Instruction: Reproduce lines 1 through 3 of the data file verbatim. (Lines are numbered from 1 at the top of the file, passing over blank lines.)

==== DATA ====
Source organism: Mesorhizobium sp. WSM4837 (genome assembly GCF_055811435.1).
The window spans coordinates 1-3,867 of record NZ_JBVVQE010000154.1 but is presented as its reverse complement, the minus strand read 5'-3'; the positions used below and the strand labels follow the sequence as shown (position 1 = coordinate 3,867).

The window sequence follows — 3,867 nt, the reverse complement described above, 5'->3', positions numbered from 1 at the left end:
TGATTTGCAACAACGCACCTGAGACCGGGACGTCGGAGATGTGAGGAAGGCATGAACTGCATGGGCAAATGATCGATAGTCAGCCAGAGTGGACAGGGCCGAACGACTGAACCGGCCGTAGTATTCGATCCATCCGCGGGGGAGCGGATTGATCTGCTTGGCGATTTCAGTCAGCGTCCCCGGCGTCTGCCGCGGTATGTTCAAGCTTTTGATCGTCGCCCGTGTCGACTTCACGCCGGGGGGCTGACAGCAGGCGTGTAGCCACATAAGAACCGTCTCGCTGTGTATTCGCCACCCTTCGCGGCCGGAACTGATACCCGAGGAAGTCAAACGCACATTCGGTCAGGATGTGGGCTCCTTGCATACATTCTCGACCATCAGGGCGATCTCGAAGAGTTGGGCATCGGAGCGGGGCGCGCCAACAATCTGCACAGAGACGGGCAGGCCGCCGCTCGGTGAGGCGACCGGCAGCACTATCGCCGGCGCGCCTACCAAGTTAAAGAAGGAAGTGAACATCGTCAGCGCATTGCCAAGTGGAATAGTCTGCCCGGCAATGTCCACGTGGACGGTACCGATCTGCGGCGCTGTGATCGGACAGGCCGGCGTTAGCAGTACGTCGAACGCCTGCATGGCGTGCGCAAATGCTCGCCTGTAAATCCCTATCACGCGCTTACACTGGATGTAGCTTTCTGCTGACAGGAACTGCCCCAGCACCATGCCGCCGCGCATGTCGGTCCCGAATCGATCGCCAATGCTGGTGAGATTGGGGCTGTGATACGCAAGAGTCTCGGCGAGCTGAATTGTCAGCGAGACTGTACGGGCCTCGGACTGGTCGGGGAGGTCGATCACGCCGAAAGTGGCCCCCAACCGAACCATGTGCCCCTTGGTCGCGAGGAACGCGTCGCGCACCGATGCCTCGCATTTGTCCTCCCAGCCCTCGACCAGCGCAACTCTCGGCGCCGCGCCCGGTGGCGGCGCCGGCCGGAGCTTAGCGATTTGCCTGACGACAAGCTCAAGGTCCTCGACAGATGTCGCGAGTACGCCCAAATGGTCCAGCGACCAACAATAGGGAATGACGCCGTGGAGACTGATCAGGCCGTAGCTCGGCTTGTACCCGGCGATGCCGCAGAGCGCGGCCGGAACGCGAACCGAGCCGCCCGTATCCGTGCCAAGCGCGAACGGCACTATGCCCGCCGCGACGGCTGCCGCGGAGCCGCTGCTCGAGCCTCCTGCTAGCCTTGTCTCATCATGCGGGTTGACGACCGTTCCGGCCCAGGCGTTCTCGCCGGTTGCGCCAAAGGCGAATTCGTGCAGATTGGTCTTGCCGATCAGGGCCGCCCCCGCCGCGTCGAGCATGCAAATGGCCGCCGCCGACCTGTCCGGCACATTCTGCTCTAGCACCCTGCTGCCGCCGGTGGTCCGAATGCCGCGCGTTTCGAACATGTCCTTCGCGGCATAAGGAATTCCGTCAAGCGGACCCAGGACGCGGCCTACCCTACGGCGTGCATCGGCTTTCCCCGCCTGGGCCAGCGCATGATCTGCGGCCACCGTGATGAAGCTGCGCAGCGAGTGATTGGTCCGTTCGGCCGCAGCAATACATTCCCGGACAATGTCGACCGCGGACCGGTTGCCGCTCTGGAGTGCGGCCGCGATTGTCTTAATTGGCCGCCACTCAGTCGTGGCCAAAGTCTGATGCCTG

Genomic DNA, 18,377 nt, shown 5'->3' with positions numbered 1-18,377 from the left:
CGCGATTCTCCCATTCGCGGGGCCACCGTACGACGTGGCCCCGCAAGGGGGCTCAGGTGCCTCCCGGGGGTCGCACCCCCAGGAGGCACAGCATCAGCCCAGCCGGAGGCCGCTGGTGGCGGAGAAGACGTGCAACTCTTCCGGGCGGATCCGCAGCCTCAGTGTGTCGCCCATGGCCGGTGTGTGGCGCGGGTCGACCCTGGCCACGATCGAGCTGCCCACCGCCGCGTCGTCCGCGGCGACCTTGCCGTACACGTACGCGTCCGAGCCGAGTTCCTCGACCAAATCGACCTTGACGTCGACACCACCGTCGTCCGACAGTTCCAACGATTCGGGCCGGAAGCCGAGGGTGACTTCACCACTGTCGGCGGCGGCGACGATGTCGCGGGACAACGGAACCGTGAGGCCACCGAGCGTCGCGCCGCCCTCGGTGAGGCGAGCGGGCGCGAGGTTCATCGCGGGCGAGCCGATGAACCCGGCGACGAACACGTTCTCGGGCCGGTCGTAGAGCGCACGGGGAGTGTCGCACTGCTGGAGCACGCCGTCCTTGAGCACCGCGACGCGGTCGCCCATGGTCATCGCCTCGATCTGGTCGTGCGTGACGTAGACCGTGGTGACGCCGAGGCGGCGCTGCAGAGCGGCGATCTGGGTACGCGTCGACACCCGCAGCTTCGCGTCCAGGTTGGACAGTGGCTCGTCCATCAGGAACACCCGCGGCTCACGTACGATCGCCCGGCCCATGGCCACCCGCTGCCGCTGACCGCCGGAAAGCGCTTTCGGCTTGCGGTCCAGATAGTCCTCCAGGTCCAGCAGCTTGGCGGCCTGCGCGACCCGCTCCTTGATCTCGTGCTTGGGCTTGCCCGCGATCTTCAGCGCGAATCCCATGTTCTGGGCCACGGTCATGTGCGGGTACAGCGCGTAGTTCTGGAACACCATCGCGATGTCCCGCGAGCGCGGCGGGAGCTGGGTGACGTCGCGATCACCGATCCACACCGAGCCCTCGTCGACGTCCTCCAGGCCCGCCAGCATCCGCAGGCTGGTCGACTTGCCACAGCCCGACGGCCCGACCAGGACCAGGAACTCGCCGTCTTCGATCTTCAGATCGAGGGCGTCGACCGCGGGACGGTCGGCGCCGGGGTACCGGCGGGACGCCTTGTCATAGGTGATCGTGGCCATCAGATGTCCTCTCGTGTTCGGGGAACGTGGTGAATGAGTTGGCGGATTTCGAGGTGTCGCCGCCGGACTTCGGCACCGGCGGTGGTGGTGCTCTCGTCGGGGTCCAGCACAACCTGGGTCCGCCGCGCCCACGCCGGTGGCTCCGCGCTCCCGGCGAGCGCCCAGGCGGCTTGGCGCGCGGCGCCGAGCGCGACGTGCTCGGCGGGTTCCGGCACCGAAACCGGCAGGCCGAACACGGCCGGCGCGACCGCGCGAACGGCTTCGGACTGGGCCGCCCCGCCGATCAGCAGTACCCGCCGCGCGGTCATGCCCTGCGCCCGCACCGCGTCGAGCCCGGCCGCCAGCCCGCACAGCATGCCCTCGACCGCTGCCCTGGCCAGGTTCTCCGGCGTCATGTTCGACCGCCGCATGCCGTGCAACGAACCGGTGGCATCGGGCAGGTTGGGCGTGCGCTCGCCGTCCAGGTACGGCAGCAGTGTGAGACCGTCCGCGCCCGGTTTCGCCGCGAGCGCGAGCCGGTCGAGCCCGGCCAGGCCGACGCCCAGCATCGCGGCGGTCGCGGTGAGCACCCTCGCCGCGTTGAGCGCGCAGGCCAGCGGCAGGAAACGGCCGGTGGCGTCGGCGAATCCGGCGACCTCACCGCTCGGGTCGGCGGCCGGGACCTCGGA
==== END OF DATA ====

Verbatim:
Source organism: Mesorhizobium sp. WSM4837 (genome assembly GCF_055811435.1).
The window spans coordinates 1-3,867 of record NZ_JBVVQE010000154.1 but is presented as its reverse complement, the minus strand read 5'-3'; the positions used below and the strand labels follow the sequence as shown (position 1 = coordinate 3,867).

The window sequence follows — 3,867 nt, the reverse complement described above, 5'->3', positions numbered from 1 at the left end: